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Chrysler Corp. v. M. Present Co.

decided: February 5, 1974.

CHRYSLER CORPORATION, ET AL., PLAINTIFFS-APPELLANTS,
v.
M. PRESENT COMPANY, INC., DEFENDANT-APPELLEE. PENN CENTRAL COMPANY, PLAINTIFF-APPELLANT, V. M. PRESENT COMPANY, INC., ET AL., DEFENDANTS-APPELLEES



Appeal from the United States District Court for the Southern District of Indiana, Indianapolis Division. Appeal from the United States District Court for the Southern District of Indiana, Indianapolis Division.

William E. Steckler, Judge. Swygert, Chief Judge, Fairchild and Stevens, Circuit Judges.

Author: Fairchild

FAIRCHILD, Circuit Judge.

These are appeals from a judgment dismissing consolidated actions upon their merits, defendant's motion for summary judgment having been granted.

Plaintiffs brought their actions to recover damages for loss of property in a warehouse fire, October 8, 1966, in Indianapolis.*fn1 Although defendant M. Present Company, Inc. was the owner of the warehouse, it was occupied at the time of the fire by A.A.A. Warehouse Corporation, defendant's lessee. Several plaintiffs, like Chrysler, were owners of goods which had been placed in the warehouse for the purpose of storage. Penn Central's loss arose primarily from the destruction of railroad cars which Penn Central's predecessor had delivered on a side track inside the warehouse.

M. Present Company was alleged, in substance, to have been negligent in leasing its building to A.A.A., with knowledge that it would be used as a warehouse, when it knew or should have known that the water supply had been and was permitted to remain disconnected, that the fire extinguishers, fire hoses, valves and similar extinguishing equipment (expressly included in the lease as equipment of the building) were defective, inadequate, and inoperable, that the building lacked fire curtains or fire walls and was not adequately protected against fire. Although the complaint is phrased in terms of negligence with respect to leasing the property with the knowledge specified, it also sufficiently asserts that the various deficiencies in equipment and construction were present at the time of leasing.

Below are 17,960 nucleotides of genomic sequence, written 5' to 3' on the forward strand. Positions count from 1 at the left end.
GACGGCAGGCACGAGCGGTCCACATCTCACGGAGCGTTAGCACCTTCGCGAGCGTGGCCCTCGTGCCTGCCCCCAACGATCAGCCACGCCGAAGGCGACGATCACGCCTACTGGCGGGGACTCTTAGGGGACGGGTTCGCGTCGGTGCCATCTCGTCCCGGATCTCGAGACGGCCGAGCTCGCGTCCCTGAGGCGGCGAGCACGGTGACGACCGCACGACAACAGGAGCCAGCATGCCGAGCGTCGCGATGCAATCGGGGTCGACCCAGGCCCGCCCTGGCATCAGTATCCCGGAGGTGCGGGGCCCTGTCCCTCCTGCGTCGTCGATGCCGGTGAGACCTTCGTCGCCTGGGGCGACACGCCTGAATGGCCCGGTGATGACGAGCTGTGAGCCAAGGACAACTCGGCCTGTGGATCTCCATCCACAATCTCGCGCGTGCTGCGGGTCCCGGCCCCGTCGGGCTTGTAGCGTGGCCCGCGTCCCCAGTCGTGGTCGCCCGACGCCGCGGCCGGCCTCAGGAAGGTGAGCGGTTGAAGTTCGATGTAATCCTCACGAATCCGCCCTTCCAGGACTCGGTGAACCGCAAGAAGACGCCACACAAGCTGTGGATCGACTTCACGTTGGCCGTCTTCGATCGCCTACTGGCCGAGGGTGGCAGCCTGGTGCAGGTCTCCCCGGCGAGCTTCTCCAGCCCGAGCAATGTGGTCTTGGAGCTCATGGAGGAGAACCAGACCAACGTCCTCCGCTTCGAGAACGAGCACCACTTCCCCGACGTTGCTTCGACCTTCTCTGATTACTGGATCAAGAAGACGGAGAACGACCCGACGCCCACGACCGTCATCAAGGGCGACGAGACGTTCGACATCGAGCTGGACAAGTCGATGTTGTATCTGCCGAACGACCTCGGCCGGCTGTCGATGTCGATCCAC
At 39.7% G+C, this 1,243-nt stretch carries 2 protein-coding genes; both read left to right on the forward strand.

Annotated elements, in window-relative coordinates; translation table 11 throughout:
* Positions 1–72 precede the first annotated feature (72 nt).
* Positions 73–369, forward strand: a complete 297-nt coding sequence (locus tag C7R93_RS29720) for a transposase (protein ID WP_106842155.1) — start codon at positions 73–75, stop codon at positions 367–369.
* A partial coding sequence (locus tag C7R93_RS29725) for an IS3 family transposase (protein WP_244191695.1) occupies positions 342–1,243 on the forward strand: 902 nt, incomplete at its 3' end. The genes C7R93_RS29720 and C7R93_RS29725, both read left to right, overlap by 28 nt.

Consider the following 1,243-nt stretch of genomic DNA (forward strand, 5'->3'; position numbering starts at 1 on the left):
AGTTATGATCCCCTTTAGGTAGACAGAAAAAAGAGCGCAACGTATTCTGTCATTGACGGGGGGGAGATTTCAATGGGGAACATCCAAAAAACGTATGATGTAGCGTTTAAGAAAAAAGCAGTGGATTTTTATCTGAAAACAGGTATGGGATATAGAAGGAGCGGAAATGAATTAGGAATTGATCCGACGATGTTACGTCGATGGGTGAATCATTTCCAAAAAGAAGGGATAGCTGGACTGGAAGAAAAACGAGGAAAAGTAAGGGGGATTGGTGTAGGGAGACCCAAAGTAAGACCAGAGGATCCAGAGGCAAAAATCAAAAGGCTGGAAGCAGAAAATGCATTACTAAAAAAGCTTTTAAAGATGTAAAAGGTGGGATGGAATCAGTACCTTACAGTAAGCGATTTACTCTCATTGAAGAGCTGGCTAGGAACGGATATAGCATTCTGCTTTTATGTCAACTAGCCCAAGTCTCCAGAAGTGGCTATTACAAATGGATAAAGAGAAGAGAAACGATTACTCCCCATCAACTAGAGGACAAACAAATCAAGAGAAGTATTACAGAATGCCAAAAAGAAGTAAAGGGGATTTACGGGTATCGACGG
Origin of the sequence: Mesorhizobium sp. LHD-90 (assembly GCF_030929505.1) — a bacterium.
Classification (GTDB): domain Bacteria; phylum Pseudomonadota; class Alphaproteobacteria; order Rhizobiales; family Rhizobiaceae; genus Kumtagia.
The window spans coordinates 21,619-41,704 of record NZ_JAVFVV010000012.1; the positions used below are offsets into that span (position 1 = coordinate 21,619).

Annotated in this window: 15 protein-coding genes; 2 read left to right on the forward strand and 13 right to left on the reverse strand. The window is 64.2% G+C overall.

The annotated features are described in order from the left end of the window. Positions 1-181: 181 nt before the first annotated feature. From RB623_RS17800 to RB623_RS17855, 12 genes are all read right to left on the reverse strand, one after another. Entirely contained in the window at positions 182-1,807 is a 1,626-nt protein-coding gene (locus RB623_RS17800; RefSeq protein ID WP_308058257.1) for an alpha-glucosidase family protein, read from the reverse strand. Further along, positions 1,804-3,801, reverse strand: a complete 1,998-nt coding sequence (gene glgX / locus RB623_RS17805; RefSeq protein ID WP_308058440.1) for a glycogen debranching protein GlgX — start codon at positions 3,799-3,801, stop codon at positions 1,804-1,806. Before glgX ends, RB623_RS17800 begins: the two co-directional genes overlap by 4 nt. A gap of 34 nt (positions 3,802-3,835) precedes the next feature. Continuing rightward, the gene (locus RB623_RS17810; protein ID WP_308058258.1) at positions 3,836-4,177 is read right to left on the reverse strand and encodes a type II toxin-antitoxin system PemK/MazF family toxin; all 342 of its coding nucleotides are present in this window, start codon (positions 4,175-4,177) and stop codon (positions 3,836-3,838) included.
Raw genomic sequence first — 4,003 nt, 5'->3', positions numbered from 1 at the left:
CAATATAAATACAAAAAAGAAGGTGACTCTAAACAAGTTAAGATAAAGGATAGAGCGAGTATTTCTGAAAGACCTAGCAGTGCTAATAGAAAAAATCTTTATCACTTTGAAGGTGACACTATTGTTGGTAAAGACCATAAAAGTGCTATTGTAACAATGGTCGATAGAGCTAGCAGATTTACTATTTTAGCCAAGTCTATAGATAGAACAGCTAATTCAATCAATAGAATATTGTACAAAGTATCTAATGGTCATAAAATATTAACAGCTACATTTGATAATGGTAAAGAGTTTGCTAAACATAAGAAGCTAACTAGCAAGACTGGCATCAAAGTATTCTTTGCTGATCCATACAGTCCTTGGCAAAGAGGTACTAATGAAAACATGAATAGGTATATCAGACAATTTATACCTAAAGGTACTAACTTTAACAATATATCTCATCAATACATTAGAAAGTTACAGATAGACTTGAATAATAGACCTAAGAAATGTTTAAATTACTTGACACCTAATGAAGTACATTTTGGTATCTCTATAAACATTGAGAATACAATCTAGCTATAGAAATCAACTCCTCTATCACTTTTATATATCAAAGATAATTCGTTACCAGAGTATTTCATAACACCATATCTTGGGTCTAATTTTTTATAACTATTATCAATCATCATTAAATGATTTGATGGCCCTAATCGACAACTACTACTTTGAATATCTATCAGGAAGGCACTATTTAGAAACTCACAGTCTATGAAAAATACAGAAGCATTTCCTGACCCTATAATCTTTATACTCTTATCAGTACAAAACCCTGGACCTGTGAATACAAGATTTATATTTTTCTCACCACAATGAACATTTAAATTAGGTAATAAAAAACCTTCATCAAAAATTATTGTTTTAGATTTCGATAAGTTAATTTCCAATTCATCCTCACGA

After a number of procedural skirmishes, the district court granted summary judgment for defendant M. Present Company and certain other defendants. For the most part the facts recited by the district court are undisputed. M. Present Company had leased the entire premises to A.A.A. under a written lease, October 9, 1964; the lease contained no covenant by M. Present Company to keep the premises in repair, except for certain repairs to the roof, not alleged to have contributed to the fire; there is no claim that the conditions said to constitute negligence on the part of M. Present Company were concealed from A.A.A.; the portion of the warehouse in which plaintiffs' property was located was the storage area.

The district court also asserted that the storage area was not thrown open for the public, and admission was carefully restricted. Plaintiffs argue that they had sufficiently shown that there is an issue on this point. It appears to be conceded that if M. Present Company contemplated that its lessee, A.A.A., would generally invite members of the public to enter the storage area in person, the law of Indiana would subject M. Present Company to liability for injury to person or property of such frequenters, resulting from defective conditions existing at the time of leasing. Walker v. Ellis, 126 Ind.App. 353, 129 N.E.2d 65 (1955), transfer denied, 235 Ind. 692, 133 N.E.2d 54. Thus if there were shown to be a genuine issue of fact concerning the use of the storage area by members of the public in person, it was error to grant summary judgment.

Plaintiffs' principal contention, however, is that the so-called public purpose doctrine, recognized as part of the law of Indiana by Walker v. Ellis, applies to the storage area in any event and subjects M. Present Company to such liability because M. Present Company, as owner-lessor, was aware that A.A.A., its lessee, would extend a general invitation to members of the public to deposit their goods in the leased property, for storage. If this contention be correct, it would be immaterial whether there were a general invitation to members of the public to enter the storage area in person.

Plaintiffs also argue, independently of the public purpose doctrine, that because M. Present Company reserved in its lease the right to enter the premises and make repairs, there was an issue of fact whether it was in control of the premises so as to be subject to liability to customers of A.A.A. for damages caused by defective conditions.

Finally, Penn Central contends that a side track agreement between it and M. Present Company puts its case upon a special and more advantageous footing.

1. Applicability of the public purpose doctrine.

As a general rule a landlord is not liable to invitees of his tenant for injury caused by defective conditions existing at the time of the lease. Prosser, Law of Torts, 400 (4th ed., 1971). The theory is that a vendor of land is not subject to liability to his vendee or others for the condition existing at the time of transfer, caveat emptor applying, and that a lessor is similarly not liable because the lease is regarded as equivalent to a sale for the term of the lease. Courts have, however, carved out several exceptions to the general rule of non-liability, calling for liability to the lessee and others upon the land, or to the latter, alone. See generally 2 Powell, Real Property para. 234 (rev. ed., 1971); Prosser, supra, § 63; Restatement, Torts 2d §§ 356-62.

The policy considerations underlying the exceptions are stated in Comment a under § 356 of the ...


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